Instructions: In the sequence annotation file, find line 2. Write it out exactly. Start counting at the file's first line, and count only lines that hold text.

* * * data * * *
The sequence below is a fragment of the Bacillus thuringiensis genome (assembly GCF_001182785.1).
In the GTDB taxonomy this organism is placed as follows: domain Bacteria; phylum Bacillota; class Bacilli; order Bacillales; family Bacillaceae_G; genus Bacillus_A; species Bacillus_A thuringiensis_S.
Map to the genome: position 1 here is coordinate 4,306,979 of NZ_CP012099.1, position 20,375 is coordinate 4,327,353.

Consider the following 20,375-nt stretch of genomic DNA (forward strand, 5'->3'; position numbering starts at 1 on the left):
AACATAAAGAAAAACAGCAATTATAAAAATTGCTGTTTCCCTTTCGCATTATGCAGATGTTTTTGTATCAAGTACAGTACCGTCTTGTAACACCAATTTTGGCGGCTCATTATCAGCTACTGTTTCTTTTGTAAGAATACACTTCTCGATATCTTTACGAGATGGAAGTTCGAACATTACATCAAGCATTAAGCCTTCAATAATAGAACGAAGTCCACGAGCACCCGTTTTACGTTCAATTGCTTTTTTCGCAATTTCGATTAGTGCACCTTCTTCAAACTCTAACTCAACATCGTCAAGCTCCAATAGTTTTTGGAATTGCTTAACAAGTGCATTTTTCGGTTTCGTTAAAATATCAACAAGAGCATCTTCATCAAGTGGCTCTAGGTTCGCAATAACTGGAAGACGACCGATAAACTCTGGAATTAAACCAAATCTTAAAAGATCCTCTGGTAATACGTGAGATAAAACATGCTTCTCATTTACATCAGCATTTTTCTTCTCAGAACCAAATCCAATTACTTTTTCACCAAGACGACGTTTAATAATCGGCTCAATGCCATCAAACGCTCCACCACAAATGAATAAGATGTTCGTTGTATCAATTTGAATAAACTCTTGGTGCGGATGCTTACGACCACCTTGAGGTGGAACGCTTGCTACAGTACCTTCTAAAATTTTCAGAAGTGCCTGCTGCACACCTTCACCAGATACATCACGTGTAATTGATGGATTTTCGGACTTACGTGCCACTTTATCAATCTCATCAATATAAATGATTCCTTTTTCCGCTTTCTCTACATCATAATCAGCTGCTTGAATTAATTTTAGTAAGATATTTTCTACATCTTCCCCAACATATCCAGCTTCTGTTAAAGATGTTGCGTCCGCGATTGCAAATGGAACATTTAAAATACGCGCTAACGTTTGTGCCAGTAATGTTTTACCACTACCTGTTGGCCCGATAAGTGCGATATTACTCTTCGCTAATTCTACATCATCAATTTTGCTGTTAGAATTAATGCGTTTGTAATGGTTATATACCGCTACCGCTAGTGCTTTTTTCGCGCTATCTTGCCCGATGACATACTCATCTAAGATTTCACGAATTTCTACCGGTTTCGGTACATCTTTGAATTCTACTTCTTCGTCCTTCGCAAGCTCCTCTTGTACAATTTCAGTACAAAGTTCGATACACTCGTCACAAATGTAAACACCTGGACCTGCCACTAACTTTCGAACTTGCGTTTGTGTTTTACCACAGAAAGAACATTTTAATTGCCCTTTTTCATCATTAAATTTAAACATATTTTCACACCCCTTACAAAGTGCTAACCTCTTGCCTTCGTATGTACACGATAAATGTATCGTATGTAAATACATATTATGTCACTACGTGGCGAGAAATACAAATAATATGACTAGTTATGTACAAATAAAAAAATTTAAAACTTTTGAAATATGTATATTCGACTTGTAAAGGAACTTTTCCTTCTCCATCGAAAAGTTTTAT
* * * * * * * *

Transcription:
In the GTDB taxonomy this organism is placed as follows: domain Bacteria; phylum Bacillota; class Bacilli; order Bacillales; family Bacillaceae_G; genus Bacillus_A; species Bacillus_A thuringiensis_S.